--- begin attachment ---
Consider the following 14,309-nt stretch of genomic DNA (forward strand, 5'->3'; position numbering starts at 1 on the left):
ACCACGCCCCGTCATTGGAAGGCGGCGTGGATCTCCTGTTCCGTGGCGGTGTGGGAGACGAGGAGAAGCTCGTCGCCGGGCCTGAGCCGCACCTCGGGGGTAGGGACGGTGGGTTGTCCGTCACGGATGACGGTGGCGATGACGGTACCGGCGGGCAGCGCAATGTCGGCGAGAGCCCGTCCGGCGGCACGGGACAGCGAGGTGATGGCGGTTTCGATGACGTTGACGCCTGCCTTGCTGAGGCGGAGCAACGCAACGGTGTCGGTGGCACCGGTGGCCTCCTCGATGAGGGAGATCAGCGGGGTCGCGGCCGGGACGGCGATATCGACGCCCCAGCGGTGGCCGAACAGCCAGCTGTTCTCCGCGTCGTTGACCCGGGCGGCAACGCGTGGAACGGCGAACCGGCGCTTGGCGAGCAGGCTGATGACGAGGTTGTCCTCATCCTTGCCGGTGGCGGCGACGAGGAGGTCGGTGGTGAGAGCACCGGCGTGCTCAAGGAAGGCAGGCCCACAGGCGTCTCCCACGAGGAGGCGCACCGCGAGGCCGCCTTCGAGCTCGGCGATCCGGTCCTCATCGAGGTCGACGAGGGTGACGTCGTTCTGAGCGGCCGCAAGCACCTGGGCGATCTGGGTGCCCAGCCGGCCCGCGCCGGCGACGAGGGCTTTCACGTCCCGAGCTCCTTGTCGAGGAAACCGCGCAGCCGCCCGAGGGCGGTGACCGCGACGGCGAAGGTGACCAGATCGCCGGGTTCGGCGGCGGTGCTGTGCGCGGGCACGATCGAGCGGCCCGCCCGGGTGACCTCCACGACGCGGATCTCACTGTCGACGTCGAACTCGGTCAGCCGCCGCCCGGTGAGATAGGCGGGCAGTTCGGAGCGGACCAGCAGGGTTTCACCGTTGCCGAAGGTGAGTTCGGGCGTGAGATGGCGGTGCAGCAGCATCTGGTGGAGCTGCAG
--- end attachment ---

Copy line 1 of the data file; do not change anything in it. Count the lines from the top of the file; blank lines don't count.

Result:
Consider the following 14,309-nt stretch of genomic DNA (forward strand, 5'->3'; position numbering starts at 1 on the left):